Monday, May 6, 2013


                                Once again we were met by the FWC shortly after our arrival. 

 These guys had a duly deputized Sea Dog for Radar to go nuts over!
We have been busy for the past couple weeks getting to know Tallahassee.  Our arrival coincided with Earth Day and there were plenty of activities to attend.  We met up with Kim Ross, President of ReThink Energy Florida, who has been enthusiastically introducing us to many good folks in this area.  First we went to the Green Business Expo at Tallahassee Community College and made some good contacts.  The next day we checked out the monthly Green Drinks Meeting but unfortunately, because we where busy all day getting settled into our new mooring at St. Marks, we got to that a bit late.

Because our dock is Grande Central Station on the weekend, we decided to get away from the boat parade and go check out Shell Point. There was a big regatta that weekend and it sounded like an interesting place.

We've learned many times that there are discrepancies between our chart plotter and the reality of the open water. Carter discovered early upon our arrival at Shell Point.that several of the channel markers were not in the exact places marked on the chart plotter which generally is not a big problem in the daylight. We also learned Google maps was not so much up to date either. We started out running aground in a mud hole just outside the channel, but no problem, set the hook, wait for the tide to come in later, and head out in the morning. The tide was going to refloat us at about 2 am so Carter set the alarm clock just to get up and check things out with the intention of finding everything OK and going back to bed until sunrise when would move the boat after breakfast.  We went to bed with calm sea and winds only to wake up in a tempest at 2 am. All hands on deck, we were refloated, had broken the lunch hook and were drifting uncontrollably to who knows where at 2 mph. Carter fired up Big Ben and headed us into the wind miraculously without hitting any more ground as we got the situation under control by getting into the channel.
As we headed around the point to go to the lee side for a quieter anchorage, there was a sailboat anchored in the middle of the channel with no anchor light. We ran aground on a sandbar trying to get around him. Carter took our anchor in the dingy with 20 mph winds beating us onto the beach and rowed it out right next to the guy in the channel. We successfully skegged off and barely missed smashing into him as we retrieved our anchor. I shined the 1,000,000 candle power light into his window as we circled around this oblivious twit and got him out of bed just for spite since he had slept thru the entire near collision. I mean we came so close we could have shaken hands.
(I took this picture the following afternoon.  You can see the sailboat is clearly in the middle of the channel.  The boat on the left is just outside of the channel and that is where we ran aground in the middle of the night.)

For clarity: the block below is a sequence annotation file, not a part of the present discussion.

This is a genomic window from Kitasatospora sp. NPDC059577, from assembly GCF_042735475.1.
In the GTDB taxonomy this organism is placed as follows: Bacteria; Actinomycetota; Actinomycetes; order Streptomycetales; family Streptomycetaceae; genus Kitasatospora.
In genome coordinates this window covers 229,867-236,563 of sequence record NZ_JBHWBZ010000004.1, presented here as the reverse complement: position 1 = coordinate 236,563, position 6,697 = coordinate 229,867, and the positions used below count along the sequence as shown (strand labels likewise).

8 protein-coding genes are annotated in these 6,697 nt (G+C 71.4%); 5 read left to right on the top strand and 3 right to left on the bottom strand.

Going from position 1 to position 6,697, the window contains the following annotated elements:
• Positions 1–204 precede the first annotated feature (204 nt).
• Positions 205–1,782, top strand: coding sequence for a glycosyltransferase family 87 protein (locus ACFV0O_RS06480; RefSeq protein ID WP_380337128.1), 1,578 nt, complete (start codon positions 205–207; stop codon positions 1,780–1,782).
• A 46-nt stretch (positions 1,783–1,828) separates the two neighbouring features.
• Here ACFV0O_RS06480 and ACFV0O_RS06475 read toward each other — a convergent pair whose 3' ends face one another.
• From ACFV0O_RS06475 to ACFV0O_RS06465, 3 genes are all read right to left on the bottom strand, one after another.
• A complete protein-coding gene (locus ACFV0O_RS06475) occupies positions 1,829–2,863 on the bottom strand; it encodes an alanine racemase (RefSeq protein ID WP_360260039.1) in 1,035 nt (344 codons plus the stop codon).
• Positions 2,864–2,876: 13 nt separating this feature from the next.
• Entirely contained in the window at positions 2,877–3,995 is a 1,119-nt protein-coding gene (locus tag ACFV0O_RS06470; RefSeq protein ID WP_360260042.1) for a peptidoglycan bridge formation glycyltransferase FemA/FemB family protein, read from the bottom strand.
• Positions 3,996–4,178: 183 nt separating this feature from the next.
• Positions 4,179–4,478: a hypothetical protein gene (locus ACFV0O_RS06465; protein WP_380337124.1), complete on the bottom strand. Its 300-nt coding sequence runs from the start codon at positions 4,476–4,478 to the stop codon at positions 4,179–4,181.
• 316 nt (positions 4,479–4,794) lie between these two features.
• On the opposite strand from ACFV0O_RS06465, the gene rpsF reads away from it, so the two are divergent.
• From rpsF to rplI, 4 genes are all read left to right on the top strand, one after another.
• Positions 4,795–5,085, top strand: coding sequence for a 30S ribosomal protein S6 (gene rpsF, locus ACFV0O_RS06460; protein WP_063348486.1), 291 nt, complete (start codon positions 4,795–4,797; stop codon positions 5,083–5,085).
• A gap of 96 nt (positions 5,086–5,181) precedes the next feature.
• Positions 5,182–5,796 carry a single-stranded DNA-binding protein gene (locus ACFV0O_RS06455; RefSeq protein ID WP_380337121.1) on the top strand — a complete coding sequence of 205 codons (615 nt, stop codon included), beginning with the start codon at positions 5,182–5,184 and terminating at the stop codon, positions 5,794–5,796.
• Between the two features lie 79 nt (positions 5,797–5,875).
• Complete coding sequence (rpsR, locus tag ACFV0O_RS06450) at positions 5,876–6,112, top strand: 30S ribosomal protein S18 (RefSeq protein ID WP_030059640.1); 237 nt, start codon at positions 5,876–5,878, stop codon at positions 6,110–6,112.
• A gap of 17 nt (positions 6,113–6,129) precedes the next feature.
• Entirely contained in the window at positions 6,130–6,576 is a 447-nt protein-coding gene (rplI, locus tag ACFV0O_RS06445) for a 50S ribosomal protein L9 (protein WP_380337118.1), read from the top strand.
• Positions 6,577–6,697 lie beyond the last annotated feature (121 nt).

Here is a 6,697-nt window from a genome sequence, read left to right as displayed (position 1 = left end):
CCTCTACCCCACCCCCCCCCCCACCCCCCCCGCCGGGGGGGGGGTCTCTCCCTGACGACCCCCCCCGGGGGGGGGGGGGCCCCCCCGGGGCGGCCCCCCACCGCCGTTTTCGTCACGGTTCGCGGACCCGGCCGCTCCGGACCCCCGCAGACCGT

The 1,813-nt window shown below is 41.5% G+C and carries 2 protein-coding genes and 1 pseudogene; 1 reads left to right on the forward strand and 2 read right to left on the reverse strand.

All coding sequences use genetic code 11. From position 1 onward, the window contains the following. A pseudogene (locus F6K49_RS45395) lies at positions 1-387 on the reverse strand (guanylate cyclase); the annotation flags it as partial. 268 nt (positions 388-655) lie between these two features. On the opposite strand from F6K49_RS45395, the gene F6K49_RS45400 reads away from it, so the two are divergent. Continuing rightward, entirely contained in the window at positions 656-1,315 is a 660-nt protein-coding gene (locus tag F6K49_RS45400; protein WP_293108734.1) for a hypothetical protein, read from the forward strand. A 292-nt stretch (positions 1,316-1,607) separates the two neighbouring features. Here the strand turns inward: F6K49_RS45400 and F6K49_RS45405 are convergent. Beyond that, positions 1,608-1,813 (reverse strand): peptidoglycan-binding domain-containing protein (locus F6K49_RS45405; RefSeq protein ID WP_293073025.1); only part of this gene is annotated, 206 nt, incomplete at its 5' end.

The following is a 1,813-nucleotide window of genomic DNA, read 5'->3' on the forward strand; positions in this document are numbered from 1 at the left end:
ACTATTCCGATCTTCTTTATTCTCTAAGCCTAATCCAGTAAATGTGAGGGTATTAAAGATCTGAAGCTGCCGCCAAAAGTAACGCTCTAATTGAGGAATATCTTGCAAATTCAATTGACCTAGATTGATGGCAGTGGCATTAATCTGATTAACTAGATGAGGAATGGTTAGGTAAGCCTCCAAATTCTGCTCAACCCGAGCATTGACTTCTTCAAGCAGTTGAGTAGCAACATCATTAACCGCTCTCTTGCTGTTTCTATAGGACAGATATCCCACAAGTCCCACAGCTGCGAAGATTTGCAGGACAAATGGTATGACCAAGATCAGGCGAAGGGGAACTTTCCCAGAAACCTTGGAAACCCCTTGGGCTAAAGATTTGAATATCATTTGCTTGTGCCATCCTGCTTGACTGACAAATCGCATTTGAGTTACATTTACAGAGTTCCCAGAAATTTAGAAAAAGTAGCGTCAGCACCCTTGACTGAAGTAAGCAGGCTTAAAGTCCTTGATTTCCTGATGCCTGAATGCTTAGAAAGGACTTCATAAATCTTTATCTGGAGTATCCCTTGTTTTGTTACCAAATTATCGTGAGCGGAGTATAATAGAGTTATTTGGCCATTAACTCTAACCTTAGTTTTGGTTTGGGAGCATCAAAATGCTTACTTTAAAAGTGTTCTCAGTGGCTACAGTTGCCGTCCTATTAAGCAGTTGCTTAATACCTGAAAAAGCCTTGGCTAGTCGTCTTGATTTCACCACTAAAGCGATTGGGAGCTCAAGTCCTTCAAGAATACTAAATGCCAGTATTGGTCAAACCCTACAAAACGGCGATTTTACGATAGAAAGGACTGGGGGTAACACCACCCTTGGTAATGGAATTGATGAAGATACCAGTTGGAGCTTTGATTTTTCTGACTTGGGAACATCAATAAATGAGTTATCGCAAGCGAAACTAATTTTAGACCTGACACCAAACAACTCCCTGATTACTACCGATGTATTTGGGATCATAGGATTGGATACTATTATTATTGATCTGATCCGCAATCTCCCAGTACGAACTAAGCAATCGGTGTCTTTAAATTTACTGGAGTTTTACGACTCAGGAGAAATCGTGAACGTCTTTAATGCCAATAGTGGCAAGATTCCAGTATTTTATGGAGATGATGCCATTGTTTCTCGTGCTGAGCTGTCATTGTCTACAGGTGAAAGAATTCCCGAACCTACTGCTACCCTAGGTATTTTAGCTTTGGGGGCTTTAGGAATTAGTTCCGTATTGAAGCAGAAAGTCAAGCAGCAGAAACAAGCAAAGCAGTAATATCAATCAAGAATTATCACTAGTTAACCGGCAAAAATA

Now we were headed into some unknown waters on the other side of the point where additional conflicts in our chart data resulted in a third grounding, on an oyster bar this time. Same 20 mph winds and choppy seas, but add a 2 mph current whipping by this time. Carter rowed the dink out again, dropped the anchor and barely could get back to the boat with the strong current and wind.  We skegged off a second time, but this time, after we were off, there was a terrible rattle coming from the engine. Carter was convinced we had bent or broken the prop but we were making way out of the oyster bars and headed back to the familiar beach at Shell Point. We dropped the hook at sunrise, just outside the channel and went to bed. We decided we would deal with it later.
Not a very happy camper, I snapped this picture just before falling into bed, exhausted.  Folks, never anchor in the middle of the channel (unless it's an emergency of course ) especially without an anchor light!  This could have been a terrible disaster for that fiberglass sailboat, not to mention scratching the paint on the Arc! 
We had a good lunch with Kim Ross and her husband Brian when we met up with them about noon.
Later that day, Carter went under the boat and couldn't find any problems. Upon closer inspection in the engine room he found some bolts on the diesel driveline had come loose, just by coincidence right when we were getting off the last grounding.  It ran fine after tightening everything up so we headed back to St. Marks where we anchored behind the lighthouse. 

Later that week, Kim said the local yacht club was asking if we could give a presentation about the Arc at their monthly meeting. No problem, back to Shell Point, this time in a car!

A big Thank You! to the Apalachee Bay Yacht Club for letting us come out and talk about the Archimedes and for sharing a great potluck dinner!